I read an article the other day in the Daily Cardinal, the UW-Madison student daily newspaper, about a new peer-to-peer mental health advising office scheduled to open this fall in the Student Activity Center. The new office was created by Associated Students of Madison, the student government, because ... well, here's what the article says about that:
The decision came after federal regulations forced ASM to deny the Mental Health Coalition’s application to spend next year in the SAC suite its offices occupied throughout the 2012-’13 academic year.
The Coalition, founded in March 2012, is a collective of three student organizations that encourage students to take an active role in their mental fitness, raise awareness of mental health issues and promote the services available on campus. It includes chapters of two national foundations–the National Alliance for Mental Illness and Active Minds–as well as UW-Madison suicide prevention group Ask. Listen. Save.
Every spring, ASM reviews applications each student organization is required to submit to receive office space the following year, according to [SAC Governing Board Chair Katie] Cary. It then allocates SAC suites to different student organizations based on subjective criteria the United States Supreme Court mandates, such as the number of participating members.
The Supreme Court ruled in 2000 the allocation process be done in a "viewpoint neutral" manner, which means ASM members are prohibited from taking an individual student organization’s mission statement or the work they do into consideration when designating resources and funds. Due to the legislation, the Coalition did not qualify for a renewal of their office space.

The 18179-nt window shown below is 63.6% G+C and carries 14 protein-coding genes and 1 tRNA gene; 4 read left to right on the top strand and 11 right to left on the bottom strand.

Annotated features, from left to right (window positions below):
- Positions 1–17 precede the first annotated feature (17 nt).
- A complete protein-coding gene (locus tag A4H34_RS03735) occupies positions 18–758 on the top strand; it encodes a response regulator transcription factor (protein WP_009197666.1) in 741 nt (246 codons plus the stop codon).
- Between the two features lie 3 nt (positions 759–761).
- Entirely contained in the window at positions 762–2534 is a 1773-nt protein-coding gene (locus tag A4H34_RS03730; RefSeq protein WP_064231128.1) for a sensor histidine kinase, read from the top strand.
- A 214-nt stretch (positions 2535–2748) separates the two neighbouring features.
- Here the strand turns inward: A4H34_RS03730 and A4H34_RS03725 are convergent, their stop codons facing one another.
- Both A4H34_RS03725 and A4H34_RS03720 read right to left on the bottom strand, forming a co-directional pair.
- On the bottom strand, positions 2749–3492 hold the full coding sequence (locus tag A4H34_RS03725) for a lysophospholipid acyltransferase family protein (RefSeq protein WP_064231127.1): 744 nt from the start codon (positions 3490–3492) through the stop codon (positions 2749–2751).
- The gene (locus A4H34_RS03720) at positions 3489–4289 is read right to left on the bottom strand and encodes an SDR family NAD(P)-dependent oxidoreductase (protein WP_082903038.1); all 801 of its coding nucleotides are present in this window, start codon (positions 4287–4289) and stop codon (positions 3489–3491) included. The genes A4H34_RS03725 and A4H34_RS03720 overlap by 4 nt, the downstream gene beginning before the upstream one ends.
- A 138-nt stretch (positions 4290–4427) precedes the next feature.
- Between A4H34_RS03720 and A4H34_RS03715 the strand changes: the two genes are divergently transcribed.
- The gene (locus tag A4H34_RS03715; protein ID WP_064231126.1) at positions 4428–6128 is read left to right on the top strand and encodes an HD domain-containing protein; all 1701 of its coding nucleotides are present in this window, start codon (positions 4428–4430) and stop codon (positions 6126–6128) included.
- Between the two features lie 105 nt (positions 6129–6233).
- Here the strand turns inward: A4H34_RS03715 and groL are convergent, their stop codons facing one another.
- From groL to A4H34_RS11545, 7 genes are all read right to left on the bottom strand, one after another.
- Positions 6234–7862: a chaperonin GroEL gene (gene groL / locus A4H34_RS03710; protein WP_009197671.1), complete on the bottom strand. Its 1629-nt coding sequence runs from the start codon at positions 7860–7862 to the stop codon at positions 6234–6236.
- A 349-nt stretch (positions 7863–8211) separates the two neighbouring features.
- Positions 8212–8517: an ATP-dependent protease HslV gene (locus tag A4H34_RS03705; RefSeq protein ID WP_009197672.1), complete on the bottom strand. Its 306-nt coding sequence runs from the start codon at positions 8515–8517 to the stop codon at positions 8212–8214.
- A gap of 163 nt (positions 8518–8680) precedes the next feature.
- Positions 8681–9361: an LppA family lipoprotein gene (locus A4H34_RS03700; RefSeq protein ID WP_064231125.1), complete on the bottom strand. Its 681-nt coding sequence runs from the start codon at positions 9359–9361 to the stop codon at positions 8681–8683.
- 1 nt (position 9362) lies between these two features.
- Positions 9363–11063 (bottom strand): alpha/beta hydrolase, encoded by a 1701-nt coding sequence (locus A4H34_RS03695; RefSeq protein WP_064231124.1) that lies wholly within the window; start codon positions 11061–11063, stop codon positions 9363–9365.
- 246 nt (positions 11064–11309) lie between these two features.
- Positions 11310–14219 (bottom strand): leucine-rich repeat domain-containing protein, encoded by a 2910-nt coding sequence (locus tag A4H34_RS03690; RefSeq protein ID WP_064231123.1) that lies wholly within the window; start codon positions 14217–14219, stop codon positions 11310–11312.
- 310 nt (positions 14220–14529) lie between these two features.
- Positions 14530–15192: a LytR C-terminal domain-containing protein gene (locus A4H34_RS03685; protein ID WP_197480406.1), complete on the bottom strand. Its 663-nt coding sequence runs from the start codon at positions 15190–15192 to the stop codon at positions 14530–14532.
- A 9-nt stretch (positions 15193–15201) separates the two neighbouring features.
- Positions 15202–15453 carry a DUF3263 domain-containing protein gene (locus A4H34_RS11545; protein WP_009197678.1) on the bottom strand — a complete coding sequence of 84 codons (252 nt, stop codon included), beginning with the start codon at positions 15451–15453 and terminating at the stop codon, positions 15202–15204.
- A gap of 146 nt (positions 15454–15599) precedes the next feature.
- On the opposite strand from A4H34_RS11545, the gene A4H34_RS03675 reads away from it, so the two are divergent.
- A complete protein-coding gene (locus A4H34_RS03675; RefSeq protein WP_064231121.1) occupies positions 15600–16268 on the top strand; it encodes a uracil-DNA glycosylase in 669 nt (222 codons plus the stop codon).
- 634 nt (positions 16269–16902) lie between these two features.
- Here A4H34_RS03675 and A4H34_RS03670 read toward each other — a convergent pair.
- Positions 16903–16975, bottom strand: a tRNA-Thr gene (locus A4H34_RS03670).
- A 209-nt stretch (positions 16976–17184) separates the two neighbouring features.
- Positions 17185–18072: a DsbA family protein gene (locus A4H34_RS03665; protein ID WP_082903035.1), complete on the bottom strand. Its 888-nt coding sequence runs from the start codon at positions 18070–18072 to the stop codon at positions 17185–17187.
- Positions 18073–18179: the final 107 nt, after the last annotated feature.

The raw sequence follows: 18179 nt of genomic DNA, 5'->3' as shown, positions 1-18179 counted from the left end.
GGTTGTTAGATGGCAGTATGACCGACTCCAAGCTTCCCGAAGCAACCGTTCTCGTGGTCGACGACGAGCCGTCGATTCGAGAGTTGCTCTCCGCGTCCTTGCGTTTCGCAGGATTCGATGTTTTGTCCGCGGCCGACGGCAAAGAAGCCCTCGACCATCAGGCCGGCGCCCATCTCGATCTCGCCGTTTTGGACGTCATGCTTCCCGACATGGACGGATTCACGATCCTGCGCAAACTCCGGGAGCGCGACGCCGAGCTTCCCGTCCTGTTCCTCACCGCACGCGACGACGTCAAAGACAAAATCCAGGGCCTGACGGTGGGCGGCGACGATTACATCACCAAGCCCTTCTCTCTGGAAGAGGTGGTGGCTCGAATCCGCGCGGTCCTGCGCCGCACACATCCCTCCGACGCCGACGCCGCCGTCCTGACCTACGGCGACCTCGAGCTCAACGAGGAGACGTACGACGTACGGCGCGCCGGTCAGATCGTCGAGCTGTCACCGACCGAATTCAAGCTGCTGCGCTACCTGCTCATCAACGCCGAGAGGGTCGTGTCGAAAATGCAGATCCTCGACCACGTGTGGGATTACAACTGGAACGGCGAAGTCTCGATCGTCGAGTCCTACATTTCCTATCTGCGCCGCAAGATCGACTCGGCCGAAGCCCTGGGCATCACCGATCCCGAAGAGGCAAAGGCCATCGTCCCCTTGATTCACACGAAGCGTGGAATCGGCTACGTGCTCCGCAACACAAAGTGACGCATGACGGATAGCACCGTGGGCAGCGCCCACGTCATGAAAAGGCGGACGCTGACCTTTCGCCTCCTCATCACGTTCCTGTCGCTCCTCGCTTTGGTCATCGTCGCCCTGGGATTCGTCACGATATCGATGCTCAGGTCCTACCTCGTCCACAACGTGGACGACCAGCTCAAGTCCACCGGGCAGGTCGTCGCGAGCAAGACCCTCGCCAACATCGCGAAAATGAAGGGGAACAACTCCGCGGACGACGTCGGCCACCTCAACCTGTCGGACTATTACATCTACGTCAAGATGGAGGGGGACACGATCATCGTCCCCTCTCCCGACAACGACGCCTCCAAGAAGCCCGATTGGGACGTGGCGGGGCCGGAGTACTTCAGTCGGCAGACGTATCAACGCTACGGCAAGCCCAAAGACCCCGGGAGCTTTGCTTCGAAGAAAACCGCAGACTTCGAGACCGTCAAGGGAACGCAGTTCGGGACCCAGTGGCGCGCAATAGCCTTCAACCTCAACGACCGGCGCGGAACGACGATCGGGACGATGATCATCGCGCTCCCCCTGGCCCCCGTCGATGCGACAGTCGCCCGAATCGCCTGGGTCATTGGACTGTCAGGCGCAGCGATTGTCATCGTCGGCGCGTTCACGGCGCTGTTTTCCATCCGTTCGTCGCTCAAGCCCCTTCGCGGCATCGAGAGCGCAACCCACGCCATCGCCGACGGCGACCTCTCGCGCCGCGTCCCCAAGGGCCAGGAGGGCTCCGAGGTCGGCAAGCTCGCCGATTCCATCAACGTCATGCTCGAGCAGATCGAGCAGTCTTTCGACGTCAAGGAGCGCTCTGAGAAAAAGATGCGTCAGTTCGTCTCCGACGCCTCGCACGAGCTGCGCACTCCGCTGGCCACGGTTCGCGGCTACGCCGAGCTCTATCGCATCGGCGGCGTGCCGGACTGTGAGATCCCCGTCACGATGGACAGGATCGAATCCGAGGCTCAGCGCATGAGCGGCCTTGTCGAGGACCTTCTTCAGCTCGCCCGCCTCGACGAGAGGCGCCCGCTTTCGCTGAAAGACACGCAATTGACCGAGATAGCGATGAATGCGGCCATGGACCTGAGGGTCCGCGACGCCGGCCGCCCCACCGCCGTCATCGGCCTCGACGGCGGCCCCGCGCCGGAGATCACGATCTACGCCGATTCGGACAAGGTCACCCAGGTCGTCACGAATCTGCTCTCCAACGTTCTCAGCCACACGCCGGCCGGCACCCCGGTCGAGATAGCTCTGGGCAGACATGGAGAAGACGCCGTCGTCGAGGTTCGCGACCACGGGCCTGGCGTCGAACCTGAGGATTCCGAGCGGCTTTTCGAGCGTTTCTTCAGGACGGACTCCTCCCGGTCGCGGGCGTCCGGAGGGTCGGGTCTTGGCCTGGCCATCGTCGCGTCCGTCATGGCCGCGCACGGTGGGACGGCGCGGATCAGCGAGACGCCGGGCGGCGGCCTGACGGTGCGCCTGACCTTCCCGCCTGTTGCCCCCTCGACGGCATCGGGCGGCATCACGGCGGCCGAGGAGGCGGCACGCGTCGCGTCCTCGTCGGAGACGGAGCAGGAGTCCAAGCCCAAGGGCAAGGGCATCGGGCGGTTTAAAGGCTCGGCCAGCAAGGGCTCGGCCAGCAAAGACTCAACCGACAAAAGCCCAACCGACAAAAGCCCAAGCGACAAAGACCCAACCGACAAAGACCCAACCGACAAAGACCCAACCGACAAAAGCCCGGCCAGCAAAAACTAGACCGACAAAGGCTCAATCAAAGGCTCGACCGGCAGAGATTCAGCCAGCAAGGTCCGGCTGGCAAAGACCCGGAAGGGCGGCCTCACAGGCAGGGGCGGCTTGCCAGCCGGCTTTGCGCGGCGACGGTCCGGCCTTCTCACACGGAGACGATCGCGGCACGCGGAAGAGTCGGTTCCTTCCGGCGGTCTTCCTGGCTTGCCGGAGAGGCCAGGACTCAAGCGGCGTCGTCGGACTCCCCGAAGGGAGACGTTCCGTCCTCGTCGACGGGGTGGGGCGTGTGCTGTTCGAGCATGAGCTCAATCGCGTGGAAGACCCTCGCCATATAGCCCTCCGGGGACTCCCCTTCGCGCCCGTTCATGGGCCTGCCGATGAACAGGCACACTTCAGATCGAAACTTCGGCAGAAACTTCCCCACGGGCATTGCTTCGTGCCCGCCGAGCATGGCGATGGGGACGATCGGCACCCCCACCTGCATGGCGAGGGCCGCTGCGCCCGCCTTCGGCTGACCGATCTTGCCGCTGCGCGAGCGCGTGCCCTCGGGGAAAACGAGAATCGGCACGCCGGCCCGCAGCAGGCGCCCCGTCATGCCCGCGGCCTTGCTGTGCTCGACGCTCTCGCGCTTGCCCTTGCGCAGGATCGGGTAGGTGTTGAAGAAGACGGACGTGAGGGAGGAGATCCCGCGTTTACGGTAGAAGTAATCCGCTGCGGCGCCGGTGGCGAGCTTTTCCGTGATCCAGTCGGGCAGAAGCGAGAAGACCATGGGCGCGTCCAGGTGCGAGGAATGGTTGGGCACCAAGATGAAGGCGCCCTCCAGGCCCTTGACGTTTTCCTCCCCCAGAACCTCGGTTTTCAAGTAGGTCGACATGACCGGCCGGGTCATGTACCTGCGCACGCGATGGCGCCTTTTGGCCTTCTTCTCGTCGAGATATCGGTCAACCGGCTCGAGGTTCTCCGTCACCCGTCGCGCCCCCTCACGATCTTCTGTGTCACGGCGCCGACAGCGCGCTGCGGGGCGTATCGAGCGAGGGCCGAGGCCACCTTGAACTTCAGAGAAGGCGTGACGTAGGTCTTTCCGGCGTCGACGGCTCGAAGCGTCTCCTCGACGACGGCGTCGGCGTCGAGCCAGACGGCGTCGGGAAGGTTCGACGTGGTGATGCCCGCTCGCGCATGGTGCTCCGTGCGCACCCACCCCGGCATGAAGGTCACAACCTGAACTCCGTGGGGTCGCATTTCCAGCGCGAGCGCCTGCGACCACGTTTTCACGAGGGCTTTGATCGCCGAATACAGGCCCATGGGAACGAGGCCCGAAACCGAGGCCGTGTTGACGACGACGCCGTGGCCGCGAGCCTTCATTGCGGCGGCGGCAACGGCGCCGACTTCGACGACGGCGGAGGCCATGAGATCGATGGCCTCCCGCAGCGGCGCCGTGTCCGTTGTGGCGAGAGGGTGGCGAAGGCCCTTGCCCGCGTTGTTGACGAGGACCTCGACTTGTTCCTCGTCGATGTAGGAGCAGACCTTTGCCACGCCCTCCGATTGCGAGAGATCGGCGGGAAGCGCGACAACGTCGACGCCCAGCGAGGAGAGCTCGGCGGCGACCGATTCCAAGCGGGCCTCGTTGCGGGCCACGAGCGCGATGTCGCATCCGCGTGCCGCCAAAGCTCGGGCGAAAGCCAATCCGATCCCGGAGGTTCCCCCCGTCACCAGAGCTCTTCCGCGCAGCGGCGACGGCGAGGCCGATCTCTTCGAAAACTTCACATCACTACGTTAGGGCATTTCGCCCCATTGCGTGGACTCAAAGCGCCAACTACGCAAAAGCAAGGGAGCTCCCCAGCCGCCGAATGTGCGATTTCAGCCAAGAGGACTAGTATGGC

Hm. Well, maybe it's just me, but I don't think that makes very much sense. I see three problems.
First, the allocation process is described in the first paragraph as a regulation and in the fourth as legislation. In fact, it's neither. The Supreme Court is not a regulatory agency, nor is it a legislative body. If I'd edited this piece, I would have changed "regulations" to requirements, and "legislation" to decision. (Though come to think of it, "requirements" is a little misleading, since there's only one requirement: that the process they use be viewpoint neutral.)
Second, the third paragraph says that ASM "allocates SAC suites to different student organizations based on subjective criteria the United States Supreme Court mandates, such as the number of participating members." But that's the exact opposite of what the Supreme Court mandates. The decision in question (Southworth v. The Board of Regents of the University of Wisconsin System, if you care) requires the decisions to be made based on objective criteria, such as "fiscal responsibility, relevance to mission, and level of services provided." Granted, there's room for a bit of subjectivity in the setting of those standards -- what's fiscally responsible, what's relevant, what's acceptable, and so on -- but once those standards are set, they become yes/no questions.
Third, I don't believe that viewpoint neutrality in and of itself can force ASM to deny an application. Viewpoint neutrality forces ASM to apply a uniform standard and to base their judgements on factors unrelated to viewpoint. But does that mean that if a group with a noble purpose fails to meet those standards, it was viewpoint neutrality that forced ASM to deny funding to that group? I don't think so.